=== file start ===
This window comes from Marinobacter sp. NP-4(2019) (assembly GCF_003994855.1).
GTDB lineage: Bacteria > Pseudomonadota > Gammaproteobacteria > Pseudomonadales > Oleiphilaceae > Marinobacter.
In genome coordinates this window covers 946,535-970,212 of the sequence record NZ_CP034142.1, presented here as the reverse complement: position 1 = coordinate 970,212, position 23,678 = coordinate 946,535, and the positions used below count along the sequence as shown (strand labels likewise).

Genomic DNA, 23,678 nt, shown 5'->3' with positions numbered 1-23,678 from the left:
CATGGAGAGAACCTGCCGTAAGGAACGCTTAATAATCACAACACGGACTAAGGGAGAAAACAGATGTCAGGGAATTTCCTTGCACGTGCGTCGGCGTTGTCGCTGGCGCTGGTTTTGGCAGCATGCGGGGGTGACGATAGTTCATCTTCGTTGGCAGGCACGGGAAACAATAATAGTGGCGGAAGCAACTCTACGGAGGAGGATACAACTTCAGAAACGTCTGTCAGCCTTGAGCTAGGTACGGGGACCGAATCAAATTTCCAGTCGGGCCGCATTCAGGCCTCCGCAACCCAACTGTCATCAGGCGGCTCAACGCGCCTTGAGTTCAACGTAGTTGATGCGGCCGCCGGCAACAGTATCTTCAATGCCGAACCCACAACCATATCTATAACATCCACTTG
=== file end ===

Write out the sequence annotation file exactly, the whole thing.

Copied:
This window comes from Marinobacter sp. NP-4(2019) (assembly GCF_003994855.1).
GTDB lineage: Bacteria > Pseudomonadota > Gammaproteobacteria > Pseudomonadales > Oleiphilaceae > Marinobacter.
In genome coordinates this window covers 946,535-970,212 of the sequence record NZ_CP034142.1, presented here as the reverse complement: position 1 = coordinate 970,212, position 23,678 = coordinate 946,535, and the positions used below count along the sequence as shown (strand labels likewise).

Genomic DNA, 23,678 nt, shown 5'->3' with positions numbered 1-23,678 from the left:
CATGGAGAGAACCTGCCGTAAGGAACGCTTAATAATCACAACACGGACTAAGGGAGAAAACAGATGTCAGGGAATTTCCTTGCACGTGCGTCGGCGTTGTCGCTGGCGCTGGTTTTGGCAGCATGCGGGGGTGACGATAGTTCATCTTCGTTGGCAGGCACGGGAAACAATAATAGTGGCGGAAGCAACTCTACGGAGGAGGATACAACTTCAGAAACGTCTGTCAGCCTTGAGCTAGGTACGGGGACCGAATCAAATTTCCAGTCGGGCCGCATTCAGGCCTCCGCAACCCAACTGTCATCAGGCGGCTCAACGCGCCTTGAGTTCAACGTAGTTGATGCGGCCGCCGGCAACAGTATCTTCAATGCCGAACCCACAACCATATCTATAACATCCACTTG